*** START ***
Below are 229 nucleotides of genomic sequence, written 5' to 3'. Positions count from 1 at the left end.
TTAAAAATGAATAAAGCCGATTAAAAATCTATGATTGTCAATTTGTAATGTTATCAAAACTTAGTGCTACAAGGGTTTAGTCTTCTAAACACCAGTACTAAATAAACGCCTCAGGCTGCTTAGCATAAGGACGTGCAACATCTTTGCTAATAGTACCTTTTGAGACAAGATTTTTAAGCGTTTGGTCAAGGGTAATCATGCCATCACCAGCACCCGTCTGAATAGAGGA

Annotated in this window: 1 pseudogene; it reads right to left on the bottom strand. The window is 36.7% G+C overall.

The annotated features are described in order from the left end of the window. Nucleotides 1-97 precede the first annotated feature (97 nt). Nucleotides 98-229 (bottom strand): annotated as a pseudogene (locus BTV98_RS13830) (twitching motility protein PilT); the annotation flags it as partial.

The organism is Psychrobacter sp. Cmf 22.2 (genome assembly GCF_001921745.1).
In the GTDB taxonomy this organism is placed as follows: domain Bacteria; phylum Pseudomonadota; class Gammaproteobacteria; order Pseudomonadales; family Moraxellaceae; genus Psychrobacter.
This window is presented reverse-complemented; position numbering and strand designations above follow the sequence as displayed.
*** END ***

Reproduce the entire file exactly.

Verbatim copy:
Below are 229 nucleotides of genomic sequence, written 5' to 3'. Positions count from 1 at the left end.
TTAAAAATGAATAAAGCCGATTAAAAATCTATGATTGTCAATTTGTAATGTTATCAAAACTTAGTGCTACAAGGGTTTAGTCTTCTAAACACCAGTACTAAATAAACGCCTCAGGCTGCTTAGCATAAGGACGTGCAACATCTTTGCTAATAGTACCTTTTGAGACAAGATTTTTAAGCGTTTGGTCAAGGGTAATCATGCCATCACCAGCACCCGTCTGAATAGAGGA

Annotated in this window: 1 pseudogene; it reads right to left on the bottom strand. The window is 36.7% G+C overall.

The annotated features are described in order from the left end of the window. Nucleotides 1-97 precede the first annotated feature (97 nt). Nucleotides 98-229 (bottom strand): annotated as a pseudogene (locus BTV98_RS13830) (twitching motility protein PilT); the annotation flags it as partial.

The organism is Psychrobacter sp. Cmf 22.2 (genome assembly GCF_001921745.1).
In the GTDB taxonomy this organism is placed as follows: domain Bacteria; phylum Pseudomonadota; class Gammaproteobacteria; order Pseudomonadales; family Moraxellaceae; genus Psychrobacter.
This window is presented reverse-complemented; position numbering and strand designations above follow the sequence as displayed.